Hockey is evolving folks, whether we as coaches, parents, fans or players like it. It's starting at the grassroots. As I wrote a few weeks back, one big step was made by USA Hockey with their new declaration of player safety, fair play, and respect.
I'm hearing a lot from people across the states and my local area (Chicagoland) that there has been a LOT of adapting and trying to understand this emphasis for everyone, and it has caused some headaches.
But let's look at a different type of headache (no pun intended) for which this emphasis is being pushed.
As of this writing, Peyton is suspended indefinitely from playing any games in the QMJHL.
We could sit here and break down the entire play and continue the controversy that our neighbors to the North are currently doing, but the fact of the matter is it was -- at minimum -- a check from behind. I don't want to get into any more of that discussion because I would rather tell you why this type of play is considered predatory, meant for intimidation and will slowly be going by the wayside, at least down here in the states.
Let's pretend McCallum never turns at the last second. With USA Hockey's new emphasis the first thing I see on this play is Peyton didn't even bother playing the puck. His sole mission was to blow up the defensemen and put him through the boards. You can say that it wasn't his intent, but Kale's defensive partner wasn't supporting him down low, so Peyton wasn't coming in to break up a D-to-D pass.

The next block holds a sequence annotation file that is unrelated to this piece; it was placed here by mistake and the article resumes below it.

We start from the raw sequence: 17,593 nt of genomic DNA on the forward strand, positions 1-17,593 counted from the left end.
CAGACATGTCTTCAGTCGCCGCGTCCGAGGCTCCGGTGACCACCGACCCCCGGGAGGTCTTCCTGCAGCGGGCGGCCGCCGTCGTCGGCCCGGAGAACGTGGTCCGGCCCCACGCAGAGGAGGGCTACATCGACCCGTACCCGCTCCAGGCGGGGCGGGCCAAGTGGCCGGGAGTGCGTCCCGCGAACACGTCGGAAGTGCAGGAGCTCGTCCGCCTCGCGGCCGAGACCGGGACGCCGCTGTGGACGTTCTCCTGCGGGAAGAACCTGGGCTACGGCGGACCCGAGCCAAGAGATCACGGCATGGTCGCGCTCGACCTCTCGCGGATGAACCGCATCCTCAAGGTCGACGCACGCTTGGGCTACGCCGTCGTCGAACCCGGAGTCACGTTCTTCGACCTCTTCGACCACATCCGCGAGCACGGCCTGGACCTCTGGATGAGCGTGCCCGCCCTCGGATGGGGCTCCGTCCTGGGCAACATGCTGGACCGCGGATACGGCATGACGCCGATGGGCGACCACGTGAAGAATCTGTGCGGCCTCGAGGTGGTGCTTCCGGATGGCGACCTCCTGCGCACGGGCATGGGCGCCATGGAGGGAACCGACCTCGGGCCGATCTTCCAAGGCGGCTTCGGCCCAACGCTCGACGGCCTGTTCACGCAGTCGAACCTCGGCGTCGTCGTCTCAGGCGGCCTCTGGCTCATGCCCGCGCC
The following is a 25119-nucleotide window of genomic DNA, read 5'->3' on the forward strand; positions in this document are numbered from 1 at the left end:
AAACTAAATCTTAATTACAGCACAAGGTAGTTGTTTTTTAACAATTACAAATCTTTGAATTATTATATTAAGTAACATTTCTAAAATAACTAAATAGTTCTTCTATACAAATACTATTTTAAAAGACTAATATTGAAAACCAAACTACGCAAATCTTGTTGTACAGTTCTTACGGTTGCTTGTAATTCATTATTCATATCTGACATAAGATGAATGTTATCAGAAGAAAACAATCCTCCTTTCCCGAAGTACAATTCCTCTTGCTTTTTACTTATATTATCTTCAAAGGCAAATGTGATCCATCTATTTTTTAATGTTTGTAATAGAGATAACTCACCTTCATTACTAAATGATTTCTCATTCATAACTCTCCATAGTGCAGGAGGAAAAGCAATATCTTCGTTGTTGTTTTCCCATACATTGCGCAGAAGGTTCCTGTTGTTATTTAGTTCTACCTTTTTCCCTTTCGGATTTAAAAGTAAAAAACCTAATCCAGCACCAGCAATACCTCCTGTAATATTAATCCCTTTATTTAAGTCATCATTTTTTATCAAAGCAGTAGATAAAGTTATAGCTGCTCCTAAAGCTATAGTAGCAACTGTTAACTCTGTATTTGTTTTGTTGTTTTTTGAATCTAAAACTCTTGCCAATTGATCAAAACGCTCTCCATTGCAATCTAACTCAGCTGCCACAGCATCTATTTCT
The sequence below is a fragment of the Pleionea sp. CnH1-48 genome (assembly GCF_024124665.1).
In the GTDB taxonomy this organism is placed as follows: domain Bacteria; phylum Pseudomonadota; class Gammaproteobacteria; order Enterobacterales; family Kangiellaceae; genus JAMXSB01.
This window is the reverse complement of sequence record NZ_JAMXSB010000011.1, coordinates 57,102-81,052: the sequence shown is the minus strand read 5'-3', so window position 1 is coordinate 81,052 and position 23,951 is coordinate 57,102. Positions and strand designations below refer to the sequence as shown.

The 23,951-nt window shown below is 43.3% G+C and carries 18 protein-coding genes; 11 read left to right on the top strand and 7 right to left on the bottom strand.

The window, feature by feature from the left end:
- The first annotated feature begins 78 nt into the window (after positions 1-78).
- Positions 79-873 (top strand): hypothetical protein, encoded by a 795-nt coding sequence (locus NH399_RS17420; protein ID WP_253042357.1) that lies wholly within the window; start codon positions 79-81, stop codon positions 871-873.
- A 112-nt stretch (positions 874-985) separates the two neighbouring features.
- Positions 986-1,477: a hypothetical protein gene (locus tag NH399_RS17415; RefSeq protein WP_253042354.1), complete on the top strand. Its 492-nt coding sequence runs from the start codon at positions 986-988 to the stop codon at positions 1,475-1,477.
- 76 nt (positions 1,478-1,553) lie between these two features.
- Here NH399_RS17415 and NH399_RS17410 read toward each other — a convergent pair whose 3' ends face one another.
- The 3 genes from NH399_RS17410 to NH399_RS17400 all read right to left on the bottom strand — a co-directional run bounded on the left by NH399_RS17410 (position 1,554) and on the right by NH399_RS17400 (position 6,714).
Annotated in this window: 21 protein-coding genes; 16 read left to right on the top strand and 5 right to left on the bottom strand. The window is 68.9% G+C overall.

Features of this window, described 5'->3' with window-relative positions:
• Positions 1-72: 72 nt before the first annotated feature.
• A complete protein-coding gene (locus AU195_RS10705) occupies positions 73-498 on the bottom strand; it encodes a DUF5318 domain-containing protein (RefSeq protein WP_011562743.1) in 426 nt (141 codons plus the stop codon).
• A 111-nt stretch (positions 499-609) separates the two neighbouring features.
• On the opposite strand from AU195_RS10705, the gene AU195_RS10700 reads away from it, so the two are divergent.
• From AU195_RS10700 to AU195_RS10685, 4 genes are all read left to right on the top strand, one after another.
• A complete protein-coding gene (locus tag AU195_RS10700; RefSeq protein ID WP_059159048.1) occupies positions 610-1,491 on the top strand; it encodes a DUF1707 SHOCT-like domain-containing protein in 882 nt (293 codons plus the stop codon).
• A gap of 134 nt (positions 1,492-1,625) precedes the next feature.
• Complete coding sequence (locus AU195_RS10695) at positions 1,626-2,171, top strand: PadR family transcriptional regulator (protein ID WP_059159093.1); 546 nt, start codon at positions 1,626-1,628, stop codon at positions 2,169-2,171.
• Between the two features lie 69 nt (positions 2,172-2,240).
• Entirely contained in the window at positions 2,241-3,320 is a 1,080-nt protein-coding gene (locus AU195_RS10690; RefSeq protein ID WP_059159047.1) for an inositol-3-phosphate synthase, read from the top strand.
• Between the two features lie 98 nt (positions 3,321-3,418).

The other thing I notice, that further proves my point that Peyton isn't playing the puck, if Peyton's stick isn't on the ice to try and stop a pass or poke-check the puck away. It's right at his waist. So for you young USAH players, this is going to (or it's supposed to be) called a penalty purely on the fact that no attempt was made to get control of the puck.
Hockey Canada and the QMJHL have their own set of rules on how the game is to be played, but again with the grassroots effect, you currently have our neighbors to the North being taught that it's okay to finish your check, whereas players in the States are being taught the complete opposite. Eventually, some of these players will cross paths in other junior leagues, College or even professionally, and which one is going to be more ready for how those types of games will be played?
It's going to be an interesting next decade of how the game of hockey evolves with this emphasis on certain standards and how it affects the development of players from both the United States and Canada.